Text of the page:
Mechanisms Responsible For Greater Insulin-Stimulated Glucose Transport After Exercise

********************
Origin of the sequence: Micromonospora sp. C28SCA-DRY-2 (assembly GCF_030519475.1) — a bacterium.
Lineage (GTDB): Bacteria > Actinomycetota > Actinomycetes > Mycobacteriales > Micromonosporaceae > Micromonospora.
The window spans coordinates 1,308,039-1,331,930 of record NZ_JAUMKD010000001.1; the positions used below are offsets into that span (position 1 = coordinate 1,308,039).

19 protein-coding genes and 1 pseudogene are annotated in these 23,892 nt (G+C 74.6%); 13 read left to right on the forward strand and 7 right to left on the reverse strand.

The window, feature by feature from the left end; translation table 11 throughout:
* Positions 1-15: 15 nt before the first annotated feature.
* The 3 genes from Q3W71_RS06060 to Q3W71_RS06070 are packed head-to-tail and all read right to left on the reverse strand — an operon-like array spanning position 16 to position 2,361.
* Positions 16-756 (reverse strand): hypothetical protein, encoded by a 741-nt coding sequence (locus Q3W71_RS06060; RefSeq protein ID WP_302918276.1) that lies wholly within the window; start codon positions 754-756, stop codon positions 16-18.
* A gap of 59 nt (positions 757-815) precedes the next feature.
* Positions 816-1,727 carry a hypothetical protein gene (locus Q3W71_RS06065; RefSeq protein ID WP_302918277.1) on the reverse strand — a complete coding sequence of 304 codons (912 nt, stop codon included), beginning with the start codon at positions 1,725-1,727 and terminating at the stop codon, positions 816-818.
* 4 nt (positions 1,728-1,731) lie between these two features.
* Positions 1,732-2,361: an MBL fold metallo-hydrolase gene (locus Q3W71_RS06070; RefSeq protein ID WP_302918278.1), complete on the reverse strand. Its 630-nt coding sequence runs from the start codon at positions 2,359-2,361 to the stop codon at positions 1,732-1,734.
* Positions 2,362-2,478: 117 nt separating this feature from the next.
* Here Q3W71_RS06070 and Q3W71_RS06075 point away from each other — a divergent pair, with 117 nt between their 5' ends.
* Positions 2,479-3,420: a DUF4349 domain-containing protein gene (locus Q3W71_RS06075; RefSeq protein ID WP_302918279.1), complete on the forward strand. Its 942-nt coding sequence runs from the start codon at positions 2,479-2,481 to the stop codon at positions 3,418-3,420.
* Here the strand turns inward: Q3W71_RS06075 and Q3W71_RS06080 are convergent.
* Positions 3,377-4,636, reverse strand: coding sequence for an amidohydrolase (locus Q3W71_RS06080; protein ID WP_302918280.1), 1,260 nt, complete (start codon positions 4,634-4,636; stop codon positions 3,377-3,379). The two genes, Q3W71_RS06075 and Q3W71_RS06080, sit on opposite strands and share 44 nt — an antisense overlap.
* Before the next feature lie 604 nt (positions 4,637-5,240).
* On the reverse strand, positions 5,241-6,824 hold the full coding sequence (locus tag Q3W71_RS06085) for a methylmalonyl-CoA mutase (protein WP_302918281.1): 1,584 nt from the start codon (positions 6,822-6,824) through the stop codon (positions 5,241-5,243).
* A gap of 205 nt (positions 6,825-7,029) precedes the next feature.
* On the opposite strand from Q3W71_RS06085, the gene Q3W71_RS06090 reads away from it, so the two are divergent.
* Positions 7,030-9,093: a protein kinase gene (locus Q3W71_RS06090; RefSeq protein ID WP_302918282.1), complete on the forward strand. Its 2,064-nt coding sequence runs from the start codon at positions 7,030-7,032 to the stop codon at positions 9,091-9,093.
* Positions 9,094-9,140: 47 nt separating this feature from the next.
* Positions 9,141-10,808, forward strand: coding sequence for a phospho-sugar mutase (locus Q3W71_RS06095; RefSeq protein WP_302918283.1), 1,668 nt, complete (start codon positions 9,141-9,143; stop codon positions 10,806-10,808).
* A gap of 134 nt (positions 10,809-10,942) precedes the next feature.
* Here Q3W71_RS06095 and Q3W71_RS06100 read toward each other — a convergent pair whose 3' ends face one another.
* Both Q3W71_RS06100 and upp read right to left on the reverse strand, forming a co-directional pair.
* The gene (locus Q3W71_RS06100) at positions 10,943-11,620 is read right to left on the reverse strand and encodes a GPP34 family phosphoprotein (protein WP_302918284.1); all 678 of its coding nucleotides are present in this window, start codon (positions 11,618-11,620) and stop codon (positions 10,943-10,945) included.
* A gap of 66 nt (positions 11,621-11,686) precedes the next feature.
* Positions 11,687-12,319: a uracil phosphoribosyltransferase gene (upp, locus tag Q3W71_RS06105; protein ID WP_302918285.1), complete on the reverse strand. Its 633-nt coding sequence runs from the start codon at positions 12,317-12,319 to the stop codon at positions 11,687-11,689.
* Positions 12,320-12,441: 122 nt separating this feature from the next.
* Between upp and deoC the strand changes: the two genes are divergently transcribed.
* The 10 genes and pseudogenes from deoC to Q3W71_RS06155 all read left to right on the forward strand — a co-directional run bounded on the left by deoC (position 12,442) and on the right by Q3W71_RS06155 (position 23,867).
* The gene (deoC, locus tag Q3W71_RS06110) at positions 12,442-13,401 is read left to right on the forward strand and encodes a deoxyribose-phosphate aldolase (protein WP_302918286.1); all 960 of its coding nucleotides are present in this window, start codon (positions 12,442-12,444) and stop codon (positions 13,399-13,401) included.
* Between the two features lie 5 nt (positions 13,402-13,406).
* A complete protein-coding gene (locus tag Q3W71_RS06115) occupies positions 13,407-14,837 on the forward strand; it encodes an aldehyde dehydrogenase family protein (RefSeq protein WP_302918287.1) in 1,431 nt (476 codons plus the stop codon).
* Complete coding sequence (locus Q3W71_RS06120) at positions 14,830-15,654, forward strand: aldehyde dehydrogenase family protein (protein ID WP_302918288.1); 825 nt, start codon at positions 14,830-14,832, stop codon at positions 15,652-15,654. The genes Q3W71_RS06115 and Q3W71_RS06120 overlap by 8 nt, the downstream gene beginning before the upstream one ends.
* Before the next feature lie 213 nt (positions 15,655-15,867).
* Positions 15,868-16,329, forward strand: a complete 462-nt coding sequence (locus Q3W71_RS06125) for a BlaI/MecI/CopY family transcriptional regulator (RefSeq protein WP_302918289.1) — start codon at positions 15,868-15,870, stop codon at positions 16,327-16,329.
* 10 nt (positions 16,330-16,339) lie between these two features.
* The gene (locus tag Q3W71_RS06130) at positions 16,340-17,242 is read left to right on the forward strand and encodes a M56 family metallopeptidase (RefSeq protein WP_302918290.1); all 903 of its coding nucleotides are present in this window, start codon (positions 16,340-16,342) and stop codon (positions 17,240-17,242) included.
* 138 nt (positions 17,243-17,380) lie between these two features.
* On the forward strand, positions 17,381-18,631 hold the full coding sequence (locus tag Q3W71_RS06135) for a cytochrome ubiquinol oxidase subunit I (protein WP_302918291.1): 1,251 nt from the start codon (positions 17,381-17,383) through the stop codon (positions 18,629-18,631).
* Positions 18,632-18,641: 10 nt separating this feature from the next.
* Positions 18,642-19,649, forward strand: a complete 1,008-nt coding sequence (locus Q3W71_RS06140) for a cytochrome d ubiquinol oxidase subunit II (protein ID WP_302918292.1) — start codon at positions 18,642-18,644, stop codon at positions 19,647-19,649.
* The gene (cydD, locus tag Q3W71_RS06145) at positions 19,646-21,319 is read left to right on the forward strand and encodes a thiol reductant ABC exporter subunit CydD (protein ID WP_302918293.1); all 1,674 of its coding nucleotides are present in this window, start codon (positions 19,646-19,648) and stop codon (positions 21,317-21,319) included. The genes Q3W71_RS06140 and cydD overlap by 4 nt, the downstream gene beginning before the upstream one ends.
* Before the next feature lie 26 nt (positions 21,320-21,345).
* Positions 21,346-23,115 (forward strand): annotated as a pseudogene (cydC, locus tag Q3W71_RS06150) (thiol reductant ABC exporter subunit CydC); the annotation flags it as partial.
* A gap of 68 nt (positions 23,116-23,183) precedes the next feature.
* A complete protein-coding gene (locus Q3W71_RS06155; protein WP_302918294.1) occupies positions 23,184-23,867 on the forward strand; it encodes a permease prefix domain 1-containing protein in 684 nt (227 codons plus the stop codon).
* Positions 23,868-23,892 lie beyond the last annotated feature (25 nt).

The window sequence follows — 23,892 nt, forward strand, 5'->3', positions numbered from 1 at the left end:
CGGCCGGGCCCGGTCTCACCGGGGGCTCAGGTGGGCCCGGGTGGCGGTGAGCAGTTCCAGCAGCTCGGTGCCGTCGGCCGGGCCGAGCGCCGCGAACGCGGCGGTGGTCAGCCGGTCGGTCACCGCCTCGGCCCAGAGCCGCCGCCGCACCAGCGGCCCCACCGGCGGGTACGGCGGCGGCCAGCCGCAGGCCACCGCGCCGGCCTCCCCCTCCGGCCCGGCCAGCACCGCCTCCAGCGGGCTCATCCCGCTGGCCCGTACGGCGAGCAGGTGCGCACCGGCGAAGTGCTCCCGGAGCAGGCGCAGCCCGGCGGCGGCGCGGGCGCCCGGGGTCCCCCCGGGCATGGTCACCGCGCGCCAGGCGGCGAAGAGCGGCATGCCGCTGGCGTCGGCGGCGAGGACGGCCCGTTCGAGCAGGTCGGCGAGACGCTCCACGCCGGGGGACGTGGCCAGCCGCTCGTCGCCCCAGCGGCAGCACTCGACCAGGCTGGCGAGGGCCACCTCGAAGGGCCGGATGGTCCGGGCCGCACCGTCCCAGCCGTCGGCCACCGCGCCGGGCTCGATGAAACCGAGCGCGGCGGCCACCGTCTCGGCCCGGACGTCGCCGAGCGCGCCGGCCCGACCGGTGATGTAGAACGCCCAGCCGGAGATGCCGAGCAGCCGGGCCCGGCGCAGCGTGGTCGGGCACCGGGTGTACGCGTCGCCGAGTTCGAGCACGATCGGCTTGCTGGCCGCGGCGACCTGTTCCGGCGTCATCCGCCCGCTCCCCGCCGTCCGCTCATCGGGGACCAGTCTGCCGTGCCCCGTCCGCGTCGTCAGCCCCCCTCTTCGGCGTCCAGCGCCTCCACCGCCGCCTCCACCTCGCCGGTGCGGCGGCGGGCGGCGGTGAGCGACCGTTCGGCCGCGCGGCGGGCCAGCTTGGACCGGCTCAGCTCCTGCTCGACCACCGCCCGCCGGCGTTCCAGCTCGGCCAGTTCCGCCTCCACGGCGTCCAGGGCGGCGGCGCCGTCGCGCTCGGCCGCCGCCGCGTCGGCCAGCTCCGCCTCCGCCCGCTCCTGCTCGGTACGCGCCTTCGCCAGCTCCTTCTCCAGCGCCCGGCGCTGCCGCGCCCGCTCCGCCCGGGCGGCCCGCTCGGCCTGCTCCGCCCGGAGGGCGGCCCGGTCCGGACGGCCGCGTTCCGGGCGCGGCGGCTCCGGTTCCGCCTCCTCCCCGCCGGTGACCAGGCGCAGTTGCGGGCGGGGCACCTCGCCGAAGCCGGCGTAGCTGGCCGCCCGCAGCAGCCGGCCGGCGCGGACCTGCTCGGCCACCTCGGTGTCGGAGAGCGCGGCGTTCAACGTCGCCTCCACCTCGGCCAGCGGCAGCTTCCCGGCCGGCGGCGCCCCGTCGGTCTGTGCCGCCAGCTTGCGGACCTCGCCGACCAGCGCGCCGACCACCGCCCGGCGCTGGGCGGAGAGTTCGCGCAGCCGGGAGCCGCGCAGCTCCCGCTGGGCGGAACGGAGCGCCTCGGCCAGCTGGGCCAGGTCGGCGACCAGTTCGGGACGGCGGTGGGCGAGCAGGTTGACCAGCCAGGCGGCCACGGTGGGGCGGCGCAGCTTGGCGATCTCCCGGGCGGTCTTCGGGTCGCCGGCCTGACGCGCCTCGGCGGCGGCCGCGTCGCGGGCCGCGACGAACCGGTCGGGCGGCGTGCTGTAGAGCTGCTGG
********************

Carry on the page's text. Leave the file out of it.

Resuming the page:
Over 130 million Americans suffer from the devastating consequences of type 2 diabetes or prediabetes. Skeletal muscle accounts for up to 85% of insulin-induced blood glucose clearance, and insulin resistance for muscle glucose uptake is an essential defect for type 2 diabetes. One exercise bout can enhance subsequent insulin-stimulated glucose uptake (ISGU) by skeletal muscle, but the mechanisms have remained elusive. Using our Akt substrate of 160 kDa-knockout (AS160-KO) rats, we made the breakthrough discovery that muscle expression of AS160 (a key regulator of GLUT4 glucose transporter localization) is essential for elevated postexercise ISGU (PEX-ISGU) in both sexes. Studying male AS160-KO rats with AAV to deliver wildtype (WT) or phosphomutated AS160, we found that preventing AS160 phosphorylation (pAS160) on key sites that regulate GLUT4 translocation partially reduced (~45%), but did not eliminate PEX-ISGU. Using identical methods in female rats, we discovered that preventing pAS160 on the same sites did not lower PEX-ISGU. These results suggest that improved PEX-ISGU in male versus female rats does not rely on entirely identical mechanisms. This project aims to advance fundamental knowledge to identify the underlying mechanisms responsible for a major health benefit of exercise.